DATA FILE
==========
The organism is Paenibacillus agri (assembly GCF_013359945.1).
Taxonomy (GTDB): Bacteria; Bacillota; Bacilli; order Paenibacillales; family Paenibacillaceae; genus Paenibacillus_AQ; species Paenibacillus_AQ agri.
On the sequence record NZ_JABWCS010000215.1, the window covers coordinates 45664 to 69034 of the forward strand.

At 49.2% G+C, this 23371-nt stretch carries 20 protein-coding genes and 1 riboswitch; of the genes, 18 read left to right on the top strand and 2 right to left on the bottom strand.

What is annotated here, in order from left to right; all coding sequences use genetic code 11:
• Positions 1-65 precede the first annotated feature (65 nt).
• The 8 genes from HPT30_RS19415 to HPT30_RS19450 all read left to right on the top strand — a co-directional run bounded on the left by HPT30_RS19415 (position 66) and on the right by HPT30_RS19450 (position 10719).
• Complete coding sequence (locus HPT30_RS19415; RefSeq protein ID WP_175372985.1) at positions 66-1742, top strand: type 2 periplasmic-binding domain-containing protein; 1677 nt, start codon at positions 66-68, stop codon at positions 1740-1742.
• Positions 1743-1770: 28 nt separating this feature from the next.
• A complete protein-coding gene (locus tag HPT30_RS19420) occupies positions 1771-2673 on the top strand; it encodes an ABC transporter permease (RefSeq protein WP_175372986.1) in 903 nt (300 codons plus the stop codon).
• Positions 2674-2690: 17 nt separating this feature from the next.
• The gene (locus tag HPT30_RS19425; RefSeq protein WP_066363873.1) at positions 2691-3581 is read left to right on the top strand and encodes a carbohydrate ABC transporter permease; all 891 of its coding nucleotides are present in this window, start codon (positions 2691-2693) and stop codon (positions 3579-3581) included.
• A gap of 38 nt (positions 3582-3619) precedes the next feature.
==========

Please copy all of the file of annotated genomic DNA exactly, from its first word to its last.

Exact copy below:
The organism is Paenibacillus agri (assembly GCF_013359945.1).
Taxonomy (GTDB): Bacteria; Bacillota; Bacilli; order Paenibacillales; family Paenibacillaceae; genus Paenibacillus_AQ; species Paenibacillus_AQ agri.
On the sequence record NZ_JABWCS010000215.1, the window covers coordinates 45664 to 69034 of the forward strand.

At 49.2% G+C, this 23371-nt stretch carries 20 protein-coding genes and 1 riboswitch; of the genes, 18 read left to right on the top strand and 2 right to left on the bottom strand.

What is annotated here, in order from left to right; all coding sequences use genetic code 11:
• Positions 1-65 precede the first annotated feature (65 nt).
• The 8 genes from HPT30_RS19415 to HPT30_RS19450 all read left to right on the top strand — a co-directional run bounded on the left by HPT30_RS19415 (position 66) and on the right by HPT30_RS19450 (position 10719).
• Complete coding sequence (locus HPT30_RS19415; RefSeq protein ID WP_175372985.1) at positions 66-1742, top strand: type 2 periplasmic-binding domain-containing protein; 1677 nt, start codon at positions 66-68, stop codon at positions 1740-1742.
• Positions 1743-1770: 28 nt separating this feature from the next.
• A complete protein-coding gene (locus tag HPT30_RS19420) occupies positions 1771-2673 on the top strand; it encodes an ABC transporter permease (RefSeq protein WP_175372986.1) in 903 nt (300 codons plus the stop codon).
• Positions 2674-2690: 17 nt separating this feature from the next.
• The gene (locus tag HPT30_RS19425; RefSeq protein WP_066363873.1) at positions 2691-3581 is read left to right on the top strand and encodes a carbohydrate ABC transporter permease; all 891 of its coding nucleotides are present in this window, start codon (positions 2691-2693) and stop codon (positions 3579-3581) included.
• A gap of 38 nt (positions 3582-3619) precedes the next feature.